Before love or even the inkling of a relationship, there is attraction, that unexplained magnetism that draws people together, possibly leading to love. Much relationship research has so far focused on how romantic heterosexual relationships are formed or how people fall in love and stay in love. Within the past few years, researchers have begun to focus on the nature of physical attraction, but this question of initial attraction is more than just about the physical. Personality, evolution and even economic compatibility can all be factors in why people are drawn together.
“What we see as attractive is a byproduct of not only our biological wiring, but is also influenced by socio-cultural factors,” says David Sarwer of the Center for Human Appearance at the University of Pennsylvania. Although individual differences in what we consider attractive “are not wellunderstood,” Sarwer says, we are shaped by “what we learn from our parents and peers as well as what we see in the mass media.”
Adds Chicago psychiatrist Paul Dobransky, “Sexual attraction is completely instinctual, and is not based in logic.” Overall, experts say, men focus on the physical; woman view attractiveness as more than just looks.
Evolution plays a role Research suggests that some physical characteristics — a symmetrical face, for example — are considered more universally attractive. Evolutionary theorists say men are attracted to youthful women who have an “hourglass figure” with hips larger than the waist, an advantage in childbirth. Women are attracted to masculine faces that are more angular, with a larger jaw and greater muscle mass, which suggest higher levels of testosterone. “All these things work to say: ‚I am male, or female. Notice me. And I am interested, so come closer.‘” says anthropologist David Givens. Other studies have found romantic attraction among those who have similar family, religious and economic backgrounds or who are similar in physical attractiveness, intelligence, self-esteem or mental or physical health. Also, the more socially desirable people are, the more they expect the same qualities in a partner. “People get a sense of what they look like and how attractive they are, and are attracted to partners similar in value,” says Dario Maestripieri from the University of Chicago. A less attractive man attracted to a more attractive woman, for example, can compensate with money and status, he says.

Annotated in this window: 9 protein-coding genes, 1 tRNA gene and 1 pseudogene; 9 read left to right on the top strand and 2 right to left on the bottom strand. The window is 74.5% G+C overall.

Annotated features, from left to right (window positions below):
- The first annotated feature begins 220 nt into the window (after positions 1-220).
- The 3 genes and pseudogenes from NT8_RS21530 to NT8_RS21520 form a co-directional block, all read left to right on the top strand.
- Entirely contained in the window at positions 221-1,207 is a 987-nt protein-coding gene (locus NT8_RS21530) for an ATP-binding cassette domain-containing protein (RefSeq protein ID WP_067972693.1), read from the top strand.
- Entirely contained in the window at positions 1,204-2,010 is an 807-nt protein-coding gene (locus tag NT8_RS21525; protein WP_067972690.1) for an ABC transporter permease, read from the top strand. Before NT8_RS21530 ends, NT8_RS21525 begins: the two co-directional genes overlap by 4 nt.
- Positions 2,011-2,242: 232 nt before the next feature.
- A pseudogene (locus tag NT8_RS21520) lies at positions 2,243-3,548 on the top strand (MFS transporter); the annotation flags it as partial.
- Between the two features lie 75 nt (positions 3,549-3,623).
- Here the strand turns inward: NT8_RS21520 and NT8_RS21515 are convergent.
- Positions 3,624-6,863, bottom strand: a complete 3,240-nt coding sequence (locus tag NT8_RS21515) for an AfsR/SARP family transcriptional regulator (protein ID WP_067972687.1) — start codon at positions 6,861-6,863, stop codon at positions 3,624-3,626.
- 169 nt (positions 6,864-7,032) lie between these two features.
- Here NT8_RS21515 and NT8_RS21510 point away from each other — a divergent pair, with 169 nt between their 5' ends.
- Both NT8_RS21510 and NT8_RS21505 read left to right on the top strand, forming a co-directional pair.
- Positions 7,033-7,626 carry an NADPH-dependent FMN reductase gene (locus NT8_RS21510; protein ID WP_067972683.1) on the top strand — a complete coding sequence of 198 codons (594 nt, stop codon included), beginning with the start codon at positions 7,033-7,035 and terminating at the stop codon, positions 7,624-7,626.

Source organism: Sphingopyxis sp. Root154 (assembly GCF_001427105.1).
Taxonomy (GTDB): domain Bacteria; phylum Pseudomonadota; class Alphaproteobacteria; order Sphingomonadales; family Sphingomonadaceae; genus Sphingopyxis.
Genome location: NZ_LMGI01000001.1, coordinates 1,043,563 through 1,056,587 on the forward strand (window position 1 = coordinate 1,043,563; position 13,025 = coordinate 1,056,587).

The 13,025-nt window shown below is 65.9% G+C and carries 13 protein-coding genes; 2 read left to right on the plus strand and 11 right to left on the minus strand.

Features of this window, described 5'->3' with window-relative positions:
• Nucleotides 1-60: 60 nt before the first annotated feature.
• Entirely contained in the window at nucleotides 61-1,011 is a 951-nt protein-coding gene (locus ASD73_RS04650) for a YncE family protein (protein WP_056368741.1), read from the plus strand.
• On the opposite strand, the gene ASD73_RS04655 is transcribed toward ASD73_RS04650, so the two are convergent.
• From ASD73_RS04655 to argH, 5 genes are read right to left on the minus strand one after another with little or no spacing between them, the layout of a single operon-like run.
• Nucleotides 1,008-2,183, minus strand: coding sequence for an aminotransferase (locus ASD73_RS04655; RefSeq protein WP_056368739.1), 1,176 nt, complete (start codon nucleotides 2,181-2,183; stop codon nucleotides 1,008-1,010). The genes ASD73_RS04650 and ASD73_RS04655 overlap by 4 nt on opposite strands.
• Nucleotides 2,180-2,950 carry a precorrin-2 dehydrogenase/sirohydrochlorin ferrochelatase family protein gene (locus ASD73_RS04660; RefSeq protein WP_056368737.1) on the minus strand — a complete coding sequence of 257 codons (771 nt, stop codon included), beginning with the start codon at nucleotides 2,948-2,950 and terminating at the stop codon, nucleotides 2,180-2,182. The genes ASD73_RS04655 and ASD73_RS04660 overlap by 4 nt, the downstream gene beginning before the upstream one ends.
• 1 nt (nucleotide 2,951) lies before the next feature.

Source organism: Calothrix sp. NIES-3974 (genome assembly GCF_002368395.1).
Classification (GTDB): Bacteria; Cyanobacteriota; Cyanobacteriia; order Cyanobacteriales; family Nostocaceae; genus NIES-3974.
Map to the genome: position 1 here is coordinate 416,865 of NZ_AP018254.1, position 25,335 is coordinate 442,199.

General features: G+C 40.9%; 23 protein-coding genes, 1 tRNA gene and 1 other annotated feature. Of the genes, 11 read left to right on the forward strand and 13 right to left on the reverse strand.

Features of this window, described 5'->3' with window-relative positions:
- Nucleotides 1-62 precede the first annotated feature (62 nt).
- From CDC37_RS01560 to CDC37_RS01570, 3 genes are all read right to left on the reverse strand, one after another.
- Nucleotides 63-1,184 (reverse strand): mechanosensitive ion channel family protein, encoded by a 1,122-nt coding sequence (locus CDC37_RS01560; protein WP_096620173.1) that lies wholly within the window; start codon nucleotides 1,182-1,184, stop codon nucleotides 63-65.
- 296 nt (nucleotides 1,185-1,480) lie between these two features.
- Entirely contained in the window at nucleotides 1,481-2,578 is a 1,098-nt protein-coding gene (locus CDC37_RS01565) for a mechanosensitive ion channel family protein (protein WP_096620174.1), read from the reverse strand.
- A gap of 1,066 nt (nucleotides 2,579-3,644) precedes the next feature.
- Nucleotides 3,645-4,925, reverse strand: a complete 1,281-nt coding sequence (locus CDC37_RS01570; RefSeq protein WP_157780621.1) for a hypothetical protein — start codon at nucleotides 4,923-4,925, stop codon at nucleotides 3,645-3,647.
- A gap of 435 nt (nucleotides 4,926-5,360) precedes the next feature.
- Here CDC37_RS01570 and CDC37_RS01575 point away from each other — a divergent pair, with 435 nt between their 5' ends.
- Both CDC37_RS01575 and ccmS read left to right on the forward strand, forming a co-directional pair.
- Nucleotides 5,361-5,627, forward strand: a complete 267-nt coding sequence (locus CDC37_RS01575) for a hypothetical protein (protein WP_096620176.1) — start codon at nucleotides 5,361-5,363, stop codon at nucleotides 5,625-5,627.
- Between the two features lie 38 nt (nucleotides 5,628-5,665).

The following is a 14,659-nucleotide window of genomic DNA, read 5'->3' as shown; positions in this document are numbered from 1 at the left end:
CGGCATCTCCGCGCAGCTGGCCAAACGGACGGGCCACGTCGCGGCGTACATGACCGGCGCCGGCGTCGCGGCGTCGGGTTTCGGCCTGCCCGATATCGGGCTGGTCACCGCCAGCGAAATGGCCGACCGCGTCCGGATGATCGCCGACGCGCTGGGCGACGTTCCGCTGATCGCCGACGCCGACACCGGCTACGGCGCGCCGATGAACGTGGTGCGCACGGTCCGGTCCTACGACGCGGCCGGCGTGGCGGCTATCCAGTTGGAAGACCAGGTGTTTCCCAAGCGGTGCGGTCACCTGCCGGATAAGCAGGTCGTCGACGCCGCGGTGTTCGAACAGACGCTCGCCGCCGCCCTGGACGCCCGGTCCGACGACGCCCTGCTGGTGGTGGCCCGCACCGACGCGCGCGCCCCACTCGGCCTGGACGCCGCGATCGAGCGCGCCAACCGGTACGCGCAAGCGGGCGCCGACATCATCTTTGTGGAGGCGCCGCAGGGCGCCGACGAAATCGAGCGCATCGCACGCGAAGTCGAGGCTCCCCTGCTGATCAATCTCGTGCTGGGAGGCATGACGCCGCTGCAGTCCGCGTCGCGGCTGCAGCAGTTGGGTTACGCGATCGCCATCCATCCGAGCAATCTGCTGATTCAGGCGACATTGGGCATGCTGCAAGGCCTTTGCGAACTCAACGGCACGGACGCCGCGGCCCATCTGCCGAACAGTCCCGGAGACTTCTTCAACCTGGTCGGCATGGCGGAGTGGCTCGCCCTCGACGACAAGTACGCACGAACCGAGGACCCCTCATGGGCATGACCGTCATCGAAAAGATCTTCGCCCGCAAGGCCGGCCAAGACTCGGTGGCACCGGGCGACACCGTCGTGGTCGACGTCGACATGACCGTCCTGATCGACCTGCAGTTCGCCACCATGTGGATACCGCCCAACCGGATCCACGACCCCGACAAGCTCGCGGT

Some people are attracted to others who resemble a beloved family member or who were their first date or first love, while others are attracted to the complete opposite, at least in terms of physical appearance. Biological anthropologist Helen Fisher, a research professor at Rutgers University, suggests in her new book that certain hormones attract others, depending upon which hormone appears dominant in that person.
Research weighs in Other research examines everything from the role clothing color plays in attraction to the influence of economic factors: Photographs of women wearing red were judged by men as more attractive than photos of the same women wearing another color in a study at the University of Rochester. Men with more masculine facial features, such as squarer jaws, larger noses and smaller eyes, were perceived by women as good for casual sex but unfaithful long-term partners, a British study in the journal Evolution and Human Behavior found. It also found that men viewed women with wide eyes and large lips as more attractive and more likely open to short-term sexual relationships. Despite stereotypes that men are motivated by good looks and women by earning power, men and women were equally interested in physical appearance and in ambition, a study in the Journal of Personality and Social Psychology found. Good looks was the primary stimulus for attraction in both sexes, and someone with good earning power also was attractive to both.
Jae Ellis, 31, founder of relationship website AskRomeo.com, based in Reston, Va., offered some advice recently at an attraction seminar in Washington, D. C. “Attraction is not a choice,” he said. “You can‘t determine whether or not you‘re going to be attracted to someone, but you can determine whether someone else is going to be attracted to you. You can make yourself more attractive to the opposite sex.”
O autorovi| USA Today